"[Infection} can start in the hospital. It can start in the nursing home. It can start at home." The annual reported number of healthcare associated infections (HCAIs) in hospitals are documented primarily from acute and post-care settings. "We now know that as many as 300,000 people die from infections in nursing homes each year." Top health officials from the Centers for Medicare and Medicaid Services (CMS) and the Centers for Disease Control and Prevention (CDC) have recently acknowledged the nursing home industry has made progress in reducing HCAIs. But with continued pathogen outbreaks such as C difficile and MRSA, antibiotic resistance, and transitions from short term to long term facilities these organizations have implemented three-year efforts and studies to improve infection control in nursing homes.
According to McKnight's Long-Term Care News & Assisted living article "Targeting a Secret Killer", "CMS hopes the effort will lead to better surveyor tools and recommended practices, including care transitions and antibiotic stewardship." Top health officials are most concerned with infections caused by C. difficile because they are extremely difficult to treat and cure due to antibiotic resistance. In addition to C. difficile, many other infections are also hindered by antibiotic resistance. There is a high need for antibiotic stewardship and controlling the use of antibiotics in nursing homes and long term care since approximately 75% of antibiotics in these facilities are unnecessary.
Shari Ling, M.D., deputy chief medical center officer for the Center for Clinical Standards and Quality at CMS tells McKnight's, "Improving antibiotic prescribing practices is an important part of care that's delivered in long-term care settings and nursing homes, but it is also just part of the solution. Robust infection control and prevention practices are equally important, as are identifying key professionals and infection control specialists in pharmacy areas as a part of the stewardship program."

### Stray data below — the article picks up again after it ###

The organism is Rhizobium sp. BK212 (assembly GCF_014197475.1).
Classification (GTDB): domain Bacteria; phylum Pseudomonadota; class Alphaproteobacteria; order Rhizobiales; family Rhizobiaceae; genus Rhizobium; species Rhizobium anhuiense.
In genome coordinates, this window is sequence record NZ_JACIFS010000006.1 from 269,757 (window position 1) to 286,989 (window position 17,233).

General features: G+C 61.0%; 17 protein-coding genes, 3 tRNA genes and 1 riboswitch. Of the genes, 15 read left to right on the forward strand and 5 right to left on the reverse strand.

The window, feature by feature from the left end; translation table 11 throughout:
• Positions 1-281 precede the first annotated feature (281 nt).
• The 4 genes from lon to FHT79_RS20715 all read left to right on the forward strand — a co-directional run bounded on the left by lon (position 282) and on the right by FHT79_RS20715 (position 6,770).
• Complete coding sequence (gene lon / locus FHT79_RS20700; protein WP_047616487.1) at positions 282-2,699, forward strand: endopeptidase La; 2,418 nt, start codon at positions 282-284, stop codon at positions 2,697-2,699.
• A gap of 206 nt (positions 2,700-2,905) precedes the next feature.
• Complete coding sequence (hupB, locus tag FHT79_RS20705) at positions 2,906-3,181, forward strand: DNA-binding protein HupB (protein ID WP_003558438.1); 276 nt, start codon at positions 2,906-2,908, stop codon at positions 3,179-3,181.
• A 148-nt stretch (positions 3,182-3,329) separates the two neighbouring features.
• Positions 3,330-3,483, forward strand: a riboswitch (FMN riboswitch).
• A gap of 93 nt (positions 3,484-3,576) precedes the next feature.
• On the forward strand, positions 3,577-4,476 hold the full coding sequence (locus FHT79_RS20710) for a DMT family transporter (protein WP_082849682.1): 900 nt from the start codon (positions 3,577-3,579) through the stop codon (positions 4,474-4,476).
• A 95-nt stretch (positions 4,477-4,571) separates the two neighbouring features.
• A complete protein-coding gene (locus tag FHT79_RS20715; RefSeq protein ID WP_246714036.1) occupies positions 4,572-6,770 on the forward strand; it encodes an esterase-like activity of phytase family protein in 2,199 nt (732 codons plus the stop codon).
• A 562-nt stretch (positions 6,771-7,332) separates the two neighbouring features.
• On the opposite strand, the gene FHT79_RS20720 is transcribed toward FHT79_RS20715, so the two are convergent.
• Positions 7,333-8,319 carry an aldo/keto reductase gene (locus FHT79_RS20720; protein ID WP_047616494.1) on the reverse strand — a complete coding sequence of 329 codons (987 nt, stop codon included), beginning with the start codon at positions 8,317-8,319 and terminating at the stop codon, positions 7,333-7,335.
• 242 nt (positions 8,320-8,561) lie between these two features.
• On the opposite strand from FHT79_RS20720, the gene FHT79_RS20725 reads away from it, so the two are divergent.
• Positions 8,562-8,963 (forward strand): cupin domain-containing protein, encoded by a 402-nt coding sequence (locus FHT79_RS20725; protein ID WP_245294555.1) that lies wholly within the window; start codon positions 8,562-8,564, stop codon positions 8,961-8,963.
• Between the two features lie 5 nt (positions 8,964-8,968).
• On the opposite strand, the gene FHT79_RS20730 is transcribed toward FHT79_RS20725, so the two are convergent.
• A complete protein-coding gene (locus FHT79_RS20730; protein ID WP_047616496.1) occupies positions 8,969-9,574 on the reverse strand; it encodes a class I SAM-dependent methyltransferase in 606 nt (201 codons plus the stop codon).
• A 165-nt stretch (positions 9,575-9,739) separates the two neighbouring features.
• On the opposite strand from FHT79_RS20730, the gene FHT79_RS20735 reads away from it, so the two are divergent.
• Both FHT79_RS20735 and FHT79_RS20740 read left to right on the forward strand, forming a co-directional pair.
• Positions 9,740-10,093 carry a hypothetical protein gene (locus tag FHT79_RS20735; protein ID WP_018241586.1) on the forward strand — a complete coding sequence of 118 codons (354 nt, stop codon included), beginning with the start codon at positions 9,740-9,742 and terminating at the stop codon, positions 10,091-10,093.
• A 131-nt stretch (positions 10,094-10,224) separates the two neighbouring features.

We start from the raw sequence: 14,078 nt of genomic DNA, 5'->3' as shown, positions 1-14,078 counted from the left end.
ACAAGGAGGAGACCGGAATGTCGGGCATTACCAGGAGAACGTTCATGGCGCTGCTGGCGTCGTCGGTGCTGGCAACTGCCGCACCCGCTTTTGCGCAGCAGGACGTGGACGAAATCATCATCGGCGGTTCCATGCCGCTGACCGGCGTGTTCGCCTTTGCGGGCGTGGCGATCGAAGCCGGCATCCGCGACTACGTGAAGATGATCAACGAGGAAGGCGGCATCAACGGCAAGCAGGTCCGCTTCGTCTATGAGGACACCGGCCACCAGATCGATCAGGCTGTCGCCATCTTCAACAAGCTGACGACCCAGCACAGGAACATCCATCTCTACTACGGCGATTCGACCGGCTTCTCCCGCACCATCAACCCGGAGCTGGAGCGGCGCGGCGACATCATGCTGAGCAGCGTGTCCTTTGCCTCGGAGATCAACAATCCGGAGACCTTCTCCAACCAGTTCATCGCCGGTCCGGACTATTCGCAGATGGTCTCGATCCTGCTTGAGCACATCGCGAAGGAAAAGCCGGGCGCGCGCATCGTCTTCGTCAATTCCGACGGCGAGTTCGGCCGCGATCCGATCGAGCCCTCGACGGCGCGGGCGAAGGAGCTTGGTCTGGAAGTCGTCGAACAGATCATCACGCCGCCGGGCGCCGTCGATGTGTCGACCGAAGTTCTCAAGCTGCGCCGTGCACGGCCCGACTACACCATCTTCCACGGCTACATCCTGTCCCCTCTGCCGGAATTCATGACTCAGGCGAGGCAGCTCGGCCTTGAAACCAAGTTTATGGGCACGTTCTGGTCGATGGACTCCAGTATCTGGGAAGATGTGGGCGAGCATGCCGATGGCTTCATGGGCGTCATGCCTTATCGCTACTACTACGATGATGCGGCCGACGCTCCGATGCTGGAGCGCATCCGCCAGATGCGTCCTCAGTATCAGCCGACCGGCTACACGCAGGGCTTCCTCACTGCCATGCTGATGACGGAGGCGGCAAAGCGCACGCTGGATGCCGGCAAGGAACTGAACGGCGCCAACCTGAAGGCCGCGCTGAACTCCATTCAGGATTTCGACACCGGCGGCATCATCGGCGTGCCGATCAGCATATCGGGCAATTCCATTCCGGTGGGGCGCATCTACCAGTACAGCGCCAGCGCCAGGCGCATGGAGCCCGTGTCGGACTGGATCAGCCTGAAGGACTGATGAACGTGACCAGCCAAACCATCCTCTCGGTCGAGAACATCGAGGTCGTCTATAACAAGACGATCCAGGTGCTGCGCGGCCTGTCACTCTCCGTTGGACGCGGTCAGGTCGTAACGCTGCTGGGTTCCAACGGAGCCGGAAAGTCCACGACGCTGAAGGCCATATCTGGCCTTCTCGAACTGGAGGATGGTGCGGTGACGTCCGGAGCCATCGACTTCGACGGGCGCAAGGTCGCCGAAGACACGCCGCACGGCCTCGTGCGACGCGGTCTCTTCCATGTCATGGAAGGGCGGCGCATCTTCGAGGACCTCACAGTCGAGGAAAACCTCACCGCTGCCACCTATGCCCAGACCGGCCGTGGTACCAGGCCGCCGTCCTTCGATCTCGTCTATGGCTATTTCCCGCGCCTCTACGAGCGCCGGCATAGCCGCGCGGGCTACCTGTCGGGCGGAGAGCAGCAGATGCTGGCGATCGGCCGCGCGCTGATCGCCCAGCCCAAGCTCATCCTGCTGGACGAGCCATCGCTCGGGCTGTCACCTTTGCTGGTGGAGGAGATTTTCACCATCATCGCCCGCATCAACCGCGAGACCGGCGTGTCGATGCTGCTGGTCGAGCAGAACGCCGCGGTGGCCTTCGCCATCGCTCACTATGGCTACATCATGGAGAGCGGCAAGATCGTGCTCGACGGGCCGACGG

Focusing and creating a realized effort to reduce the number of HCAIs is a "positive step" in these smaller facilities especially because infection prevention and control programs have been deficient in these organizations for the last 10 years. Yet with the limited resources and staffing these facilities have, it creates a rush or decline in infection control practices. More often than not, "the staff person responsible for infection prevention often wears multiple hats and may not have time or resources to implement a well-functioning infection prevention program." In addition, short staffing creates a hurry and can cause cross-contamination or does not allow the correct time for chemical disinfectants to be effective.
This is where UVC Cleaning Systems steps in. Our quick and easy to use products can be used by all staff members and can effectively be integrated into infection control programs. With efficacy rates of over 99.99%, our devices are an extra resource and tool to control weak areas of disinfection practices. UVC Cleaning Systems can be used in the front line of infection control in any environment to increase the safety of patients and staff.
To read the full McKnight "Targeting a Silent Killer" article click here.